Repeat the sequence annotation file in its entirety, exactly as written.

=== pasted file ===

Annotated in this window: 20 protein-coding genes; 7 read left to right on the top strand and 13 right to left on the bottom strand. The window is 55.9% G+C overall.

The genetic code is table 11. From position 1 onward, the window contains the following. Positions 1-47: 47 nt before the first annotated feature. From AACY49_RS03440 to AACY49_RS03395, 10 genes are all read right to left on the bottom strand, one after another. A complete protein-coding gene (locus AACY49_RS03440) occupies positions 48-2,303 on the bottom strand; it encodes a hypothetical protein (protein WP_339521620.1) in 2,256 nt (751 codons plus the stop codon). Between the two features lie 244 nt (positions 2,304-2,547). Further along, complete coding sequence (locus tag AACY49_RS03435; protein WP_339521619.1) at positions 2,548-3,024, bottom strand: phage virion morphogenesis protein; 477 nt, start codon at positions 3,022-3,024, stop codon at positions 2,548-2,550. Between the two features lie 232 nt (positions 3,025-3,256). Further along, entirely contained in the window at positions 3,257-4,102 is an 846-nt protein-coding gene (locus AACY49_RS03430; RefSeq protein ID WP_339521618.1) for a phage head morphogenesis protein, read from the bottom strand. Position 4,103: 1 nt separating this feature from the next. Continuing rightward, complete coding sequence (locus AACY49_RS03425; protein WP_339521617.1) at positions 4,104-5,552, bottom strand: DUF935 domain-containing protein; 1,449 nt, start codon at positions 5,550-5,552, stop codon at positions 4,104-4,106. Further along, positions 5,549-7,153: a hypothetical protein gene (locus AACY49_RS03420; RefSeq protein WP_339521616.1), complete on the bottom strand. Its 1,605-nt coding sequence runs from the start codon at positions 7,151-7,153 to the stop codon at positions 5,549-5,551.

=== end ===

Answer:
Annotated in this window: 20 protein-coding genes; 7 read left to right on the top strand and 13 right to left on the bottom strand. The window is 55.9% G+C overall.

The genetic code is table 11. From position 1 onward, the window contains the following. Positions 1-47: 47 nt before the first annotated feature. From AACY49_RS03440 to AACY49_RS03395, 10 genes are all read right to left on the bottom strand, one after another. A complete protein-coding gene (locus AACY49_RS03440) occupies positions 48-2,303 on the bottom strand; it encodes a hypothetical protein (protein WP_339521620.1) in 2,256 nt (751 codons plus the stop codon). Between the two features lie 244 nt (positions 2,304-2,547). Further along, complete coding sequence (locus tag AACY49_RS03435; protein WP_339521619.1) at positions 2,548-3,024, bottom strand: phage virion morphogenesis protein; 477 nt, start codon at positions 3,022-3,024, stop codon at positions 2,548-2,550. Between the two features lie 232 nt (positions 3,025-3,256). Further along, entirely contained in the window at positions 3,257-4,102 is an 846-nt protein-coding gene (locus AACY49_RS03430; RefSeq protein ID WP_339521618.1) for a phage head morphogenesis protein, read from the bottom strand. Position 4,103: 1 nt separating this feature from the next. Continuing rightward, complete coding sequence (locus AACY49_RS03425; protein WP_339521617.1) at positions 4,104-5,552, bottom strand: DUF935 domain-containing protein; 1,449 nt, start codon at positions 5,550-5,552, stop codon at positions 4,104-4,106. Further along, positions 5,549-7,153: a hypothetical protein gene (locus AACY49_RS03420; RefSeq protein WP_339521616.1), complete on the bottom strand. Its 1,605-nt coding sequence runs from the start codon at positions 7,151-7,153 to the stop codon at positions 5,549-5,551.